Test power window motor and regulator
Before you can replace a broken window regulator, you have to remove the door trim panel and the moisture barrier. See the previous article for complete instructions on how to remove those components. Next, you’ll need to test the system to confirm that the problem is in the regulator itself and not the master switch or the car’s wiring. The test is simple. All you need is a digital multimeter.
Power window motors get their power and their ground from the master switch. The motor only has two wires. The master switch literally toggles the power and ground on those two wires. To power the window down, the master switch provides 12 volts on one wire and ground on the other. To move the window up, it reverses the polarity. Yes, it’s that simple.
Test the window regulator
Disconnect the electrical connector from the regulator motor and reconnect the window switch assembly from the door trim panel to the window wiring connector. Set your multimeter to volts. Connect the red and black probes to the two wires on the connector you just removed. Then turn the ignition key to the RUN position. Toggle the window switch up and down. If the meter reading toggles between +12 volts and -12volts, the switch is good. The problem lies in the window regulator.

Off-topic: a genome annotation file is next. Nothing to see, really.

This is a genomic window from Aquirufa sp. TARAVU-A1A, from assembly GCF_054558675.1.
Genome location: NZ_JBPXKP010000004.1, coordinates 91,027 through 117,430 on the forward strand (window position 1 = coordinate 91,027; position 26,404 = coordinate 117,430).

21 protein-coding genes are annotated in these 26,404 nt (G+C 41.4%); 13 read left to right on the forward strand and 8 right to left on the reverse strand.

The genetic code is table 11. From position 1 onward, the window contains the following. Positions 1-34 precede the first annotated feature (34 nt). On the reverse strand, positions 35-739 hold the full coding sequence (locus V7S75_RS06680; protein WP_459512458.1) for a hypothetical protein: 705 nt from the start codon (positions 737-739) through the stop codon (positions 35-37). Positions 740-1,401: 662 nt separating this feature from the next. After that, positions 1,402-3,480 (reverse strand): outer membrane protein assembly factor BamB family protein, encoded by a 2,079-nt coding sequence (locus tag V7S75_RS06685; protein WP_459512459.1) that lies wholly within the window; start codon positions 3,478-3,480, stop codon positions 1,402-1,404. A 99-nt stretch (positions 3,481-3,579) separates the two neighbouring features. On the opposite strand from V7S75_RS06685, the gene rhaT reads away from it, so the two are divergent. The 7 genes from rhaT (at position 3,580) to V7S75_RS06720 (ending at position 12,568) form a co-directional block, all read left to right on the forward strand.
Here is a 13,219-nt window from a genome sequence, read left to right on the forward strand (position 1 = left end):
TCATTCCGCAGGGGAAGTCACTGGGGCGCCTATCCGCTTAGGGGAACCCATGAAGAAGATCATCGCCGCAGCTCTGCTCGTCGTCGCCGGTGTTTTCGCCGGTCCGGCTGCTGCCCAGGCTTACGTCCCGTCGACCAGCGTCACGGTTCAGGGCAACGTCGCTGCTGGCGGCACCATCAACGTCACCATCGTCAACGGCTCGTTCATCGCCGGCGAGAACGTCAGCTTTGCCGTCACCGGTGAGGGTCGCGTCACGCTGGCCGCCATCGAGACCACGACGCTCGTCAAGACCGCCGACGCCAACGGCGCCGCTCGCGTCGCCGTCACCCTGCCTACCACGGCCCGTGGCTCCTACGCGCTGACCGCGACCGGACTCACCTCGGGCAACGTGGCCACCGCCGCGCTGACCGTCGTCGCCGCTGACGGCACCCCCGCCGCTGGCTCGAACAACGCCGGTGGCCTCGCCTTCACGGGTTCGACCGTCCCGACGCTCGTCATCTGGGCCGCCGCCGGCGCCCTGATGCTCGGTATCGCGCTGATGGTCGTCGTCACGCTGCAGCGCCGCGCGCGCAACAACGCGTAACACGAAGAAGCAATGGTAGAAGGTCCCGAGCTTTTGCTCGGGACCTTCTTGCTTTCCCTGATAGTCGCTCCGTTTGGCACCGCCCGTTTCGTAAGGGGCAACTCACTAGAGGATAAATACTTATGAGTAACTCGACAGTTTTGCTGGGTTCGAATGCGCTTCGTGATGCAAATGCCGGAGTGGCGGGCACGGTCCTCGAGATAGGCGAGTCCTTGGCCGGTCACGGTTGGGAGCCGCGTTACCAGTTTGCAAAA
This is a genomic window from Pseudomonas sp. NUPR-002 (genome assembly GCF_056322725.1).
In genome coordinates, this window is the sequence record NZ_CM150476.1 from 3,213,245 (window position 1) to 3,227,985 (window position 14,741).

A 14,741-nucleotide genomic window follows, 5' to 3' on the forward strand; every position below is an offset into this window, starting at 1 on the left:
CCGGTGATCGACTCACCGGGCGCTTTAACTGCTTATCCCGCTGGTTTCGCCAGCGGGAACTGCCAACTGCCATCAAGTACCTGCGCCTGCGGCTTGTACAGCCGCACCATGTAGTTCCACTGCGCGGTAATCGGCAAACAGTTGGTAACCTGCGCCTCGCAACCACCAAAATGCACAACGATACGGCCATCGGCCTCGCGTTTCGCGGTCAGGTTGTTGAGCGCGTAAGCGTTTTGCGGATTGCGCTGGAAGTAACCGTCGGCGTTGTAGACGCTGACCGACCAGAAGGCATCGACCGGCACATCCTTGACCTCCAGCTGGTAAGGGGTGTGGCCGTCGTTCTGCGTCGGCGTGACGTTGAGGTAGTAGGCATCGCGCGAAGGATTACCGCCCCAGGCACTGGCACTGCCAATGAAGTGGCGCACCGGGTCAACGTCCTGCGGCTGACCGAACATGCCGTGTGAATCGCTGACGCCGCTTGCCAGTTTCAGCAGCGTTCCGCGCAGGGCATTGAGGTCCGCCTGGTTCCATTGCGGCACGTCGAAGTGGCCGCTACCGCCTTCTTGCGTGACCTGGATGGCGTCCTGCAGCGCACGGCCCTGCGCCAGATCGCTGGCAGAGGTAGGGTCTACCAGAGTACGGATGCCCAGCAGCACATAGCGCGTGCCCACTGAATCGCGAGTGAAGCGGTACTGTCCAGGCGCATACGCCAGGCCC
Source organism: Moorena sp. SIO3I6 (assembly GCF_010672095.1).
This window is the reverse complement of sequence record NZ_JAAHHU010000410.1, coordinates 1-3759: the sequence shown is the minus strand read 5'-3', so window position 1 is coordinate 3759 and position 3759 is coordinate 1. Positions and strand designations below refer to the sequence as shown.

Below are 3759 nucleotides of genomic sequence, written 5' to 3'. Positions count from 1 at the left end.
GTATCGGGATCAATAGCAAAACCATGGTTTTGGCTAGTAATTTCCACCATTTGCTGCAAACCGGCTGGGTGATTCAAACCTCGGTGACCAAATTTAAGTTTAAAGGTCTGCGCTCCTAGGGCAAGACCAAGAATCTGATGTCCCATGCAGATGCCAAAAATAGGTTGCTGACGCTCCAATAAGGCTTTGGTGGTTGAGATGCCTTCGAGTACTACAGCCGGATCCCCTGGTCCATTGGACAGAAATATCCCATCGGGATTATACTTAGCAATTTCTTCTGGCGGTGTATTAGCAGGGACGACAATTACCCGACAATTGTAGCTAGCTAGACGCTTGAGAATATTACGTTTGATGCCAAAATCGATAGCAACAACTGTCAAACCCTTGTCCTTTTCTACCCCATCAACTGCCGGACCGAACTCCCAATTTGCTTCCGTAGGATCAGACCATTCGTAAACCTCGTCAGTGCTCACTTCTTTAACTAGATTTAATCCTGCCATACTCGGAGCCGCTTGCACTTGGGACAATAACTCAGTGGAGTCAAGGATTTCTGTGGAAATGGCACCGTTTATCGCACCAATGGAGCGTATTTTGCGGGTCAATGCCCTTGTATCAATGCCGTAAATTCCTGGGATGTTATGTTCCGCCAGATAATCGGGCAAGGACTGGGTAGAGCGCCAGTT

Many of you will ask, “What if the window goes down, but not up?” — or the other way around. The answer is still the same. If the voltage toggles between +12V and -12V, the problem is in the motor or regulator.
If the voltage does NOT toggle, then it can only be two things: Bad switch or broken wire. Wires break most often in the hinge area of the door.
If you need to replace the window regulator, click here for instructions.
For more information on this repair or any others for your vehicle, buy an online subscription to either Alldatadiy.com or eautorepair.net. Click on this link to compare the two services: Compare Alldata and Eautorepair.
© 2012 Rick MuscoplatPosted on by Rick Muscoplat